Charles, meanwhile, was being a doll, an angel. He actually sat at the corner and watched the traffic whiz by, a thing I had tried to train him to do and given up on since moments of suicidal abandon began possessing him, shortly after I became Mr. Mom. “It’s like walking with a canine Dorothy Parker,” I once said (I thought rather humorously and hopefully disarmingly), when broaching the subject of obedience training to Rebecca. “Who knows?” she’d said. “He’s pretty fast. Maybe he’s just trying to kill you.” She thought she was being funny, too.

I could have just left it at that. Stopped at a corner, light turns green, we go, good-bye. But there was an empty second after the light turned, and it was impossible to tell if Felicity was waiting for me or I for her or us for Charles. It didn’t matter, though, because the only real thing in that moment was the bond that held us within this field of each other.

I could have used that moment. Maybe I did? Maybe I relished the living hell out of it? But I could have used it judiciously. Perhaps in that moment, I could have seen truly where Rebecca and I stood, where my love for her was. I don’t know.

“Shall we?” I said, all Cary Grant, albeit not directly to her and with a simultaneous tug on Charles’ leash.

We crossed the street and had walked along in silence for several yards when Felicity turned to me and said, “Listen. Would it be okay if I asked you a question?”

Here it was. My Rubicon: “Are you married?” “No.” (Technically, not a lie.) “Would you like to have a cup of coffee?” Either “I’m sorry; I’ve got to get home. These days my girlfriend worries if we’re out too long” and then catch the relationship, even as it fell. Or just say, “Sure!” and let the die be cast.

She smiled, perhaps even blushed a little, looked down at her feet, then over to mine and brought her eyes up along the length of my body until they reached my face. Her smile broadened, and she said, “Do you want to lose weight?”

My face rearranged some muscles, all on its own, and my voice said, “Sure!”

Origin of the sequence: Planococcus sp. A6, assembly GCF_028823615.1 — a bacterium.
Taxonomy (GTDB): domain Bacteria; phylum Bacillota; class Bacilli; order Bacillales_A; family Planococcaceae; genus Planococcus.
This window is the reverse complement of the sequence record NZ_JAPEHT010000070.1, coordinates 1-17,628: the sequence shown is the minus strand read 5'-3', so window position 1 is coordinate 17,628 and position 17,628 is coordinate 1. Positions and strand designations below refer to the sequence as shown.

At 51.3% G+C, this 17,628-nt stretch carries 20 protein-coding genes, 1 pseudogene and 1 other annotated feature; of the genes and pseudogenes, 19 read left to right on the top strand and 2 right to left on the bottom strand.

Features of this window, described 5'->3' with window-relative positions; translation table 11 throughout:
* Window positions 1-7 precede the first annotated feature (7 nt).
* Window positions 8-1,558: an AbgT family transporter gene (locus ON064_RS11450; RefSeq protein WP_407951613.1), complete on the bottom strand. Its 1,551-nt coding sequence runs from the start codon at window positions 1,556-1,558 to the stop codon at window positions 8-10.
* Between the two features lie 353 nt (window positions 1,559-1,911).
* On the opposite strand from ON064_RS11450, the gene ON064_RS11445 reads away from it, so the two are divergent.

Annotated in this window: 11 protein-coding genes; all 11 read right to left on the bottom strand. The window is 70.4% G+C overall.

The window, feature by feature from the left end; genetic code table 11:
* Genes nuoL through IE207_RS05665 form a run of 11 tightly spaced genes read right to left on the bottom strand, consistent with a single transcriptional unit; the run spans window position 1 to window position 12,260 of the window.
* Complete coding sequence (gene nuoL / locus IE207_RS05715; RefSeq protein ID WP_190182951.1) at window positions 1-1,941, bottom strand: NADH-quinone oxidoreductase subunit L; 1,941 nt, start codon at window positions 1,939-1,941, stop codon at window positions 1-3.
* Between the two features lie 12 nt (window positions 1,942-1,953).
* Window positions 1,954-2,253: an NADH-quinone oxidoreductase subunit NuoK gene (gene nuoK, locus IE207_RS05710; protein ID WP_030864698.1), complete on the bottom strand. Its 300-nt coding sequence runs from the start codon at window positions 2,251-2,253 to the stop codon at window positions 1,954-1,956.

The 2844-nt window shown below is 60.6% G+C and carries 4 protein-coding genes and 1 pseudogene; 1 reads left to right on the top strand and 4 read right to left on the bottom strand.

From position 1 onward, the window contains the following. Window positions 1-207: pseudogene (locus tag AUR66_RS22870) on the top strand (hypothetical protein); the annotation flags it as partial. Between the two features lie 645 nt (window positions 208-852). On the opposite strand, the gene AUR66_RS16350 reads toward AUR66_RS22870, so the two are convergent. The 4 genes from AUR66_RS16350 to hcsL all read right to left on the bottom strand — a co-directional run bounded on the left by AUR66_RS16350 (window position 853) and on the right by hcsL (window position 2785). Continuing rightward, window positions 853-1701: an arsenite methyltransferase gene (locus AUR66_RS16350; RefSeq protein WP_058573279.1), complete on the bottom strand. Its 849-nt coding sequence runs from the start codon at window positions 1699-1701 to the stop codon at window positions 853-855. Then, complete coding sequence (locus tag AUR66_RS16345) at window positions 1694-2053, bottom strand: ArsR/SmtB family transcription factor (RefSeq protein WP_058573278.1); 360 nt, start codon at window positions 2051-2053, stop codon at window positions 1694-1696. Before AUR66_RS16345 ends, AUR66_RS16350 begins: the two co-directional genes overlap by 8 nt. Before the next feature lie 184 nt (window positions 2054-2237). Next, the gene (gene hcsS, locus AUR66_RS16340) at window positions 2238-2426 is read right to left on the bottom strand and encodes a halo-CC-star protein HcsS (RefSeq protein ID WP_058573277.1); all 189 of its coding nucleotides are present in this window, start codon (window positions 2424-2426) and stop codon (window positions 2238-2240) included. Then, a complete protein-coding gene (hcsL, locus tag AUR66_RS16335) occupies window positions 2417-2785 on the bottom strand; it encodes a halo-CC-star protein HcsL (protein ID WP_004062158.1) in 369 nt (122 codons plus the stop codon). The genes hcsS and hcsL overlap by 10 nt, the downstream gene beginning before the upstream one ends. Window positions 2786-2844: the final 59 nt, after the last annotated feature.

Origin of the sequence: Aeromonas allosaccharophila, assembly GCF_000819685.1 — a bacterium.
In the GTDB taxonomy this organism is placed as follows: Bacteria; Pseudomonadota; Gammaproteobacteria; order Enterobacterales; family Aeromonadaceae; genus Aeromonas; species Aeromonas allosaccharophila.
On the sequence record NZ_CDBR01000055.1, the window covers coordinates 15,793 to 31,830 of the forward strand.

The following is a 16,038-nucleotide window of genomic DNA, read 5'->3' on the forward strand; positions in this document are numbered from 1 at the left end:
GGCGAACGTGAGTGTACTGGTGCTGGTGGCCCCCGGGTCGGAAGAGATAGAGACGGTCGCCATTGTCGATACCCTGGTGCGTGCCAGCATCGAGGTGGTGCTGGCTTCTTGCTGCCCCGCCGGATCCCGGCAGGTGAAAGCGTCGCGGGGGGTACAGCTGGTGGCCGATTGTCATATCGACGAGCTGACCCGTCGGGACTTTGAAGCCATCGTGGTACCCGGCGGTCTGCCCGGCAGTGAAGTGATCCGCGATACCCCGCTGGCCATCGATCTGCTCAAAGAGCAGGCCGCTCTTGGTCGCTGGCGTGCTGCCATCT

Her spiel continued as we walked along: something statistical and scientific-sounding about why diets don’t really work, how she was once “in pretty much the same shape as you are,” and how she had become the top sales person in her division of this dietary supplement company simply by finding people who really needed her help. Charles, being Charles, seemed to pick up on her speech as effectively a commercial and took the opportunity to go to the bathroom. She finished by handing me her business card, which I held in one hand as I was cleaning up Charles’s creation with the other.

With a little wave of the soda bottle, she was gone. All that was left was a whiff of her perfume mixed with Charles’s still-airborne shit molecules.

Before tying the knot on the bag and tossing it, I took a glance at Felicity’s card. On it, there was a cartoon figure of a fat person, and in block letters were the words The Real You Is in There. Maybe. But I let the card fall from my fingers anyway-let it drop to the bottom of the bag.

I looked up and stared in the direction Felicity was heading. By then, though, she looked very small for the distance. Meanwhile, another figure grew closer and was waving. Rebecca.

I saw from the corner of my eye Charles giving me a look from the corner of his, and I wanted to grab him by the chin and say, “What? What? What, Mr. Boss Man? You tell me. You’re the one with the answers.”

And then his mouth parted, but he didn’t say a thing.

All he did was yawn.

If you are a student, faculty member, or staff member at an institution whose library subscribes to Project Muse, you can read this piece and the full archives of the Missouri Review for free. Check this list to see if your library is a Project Muse subscriber.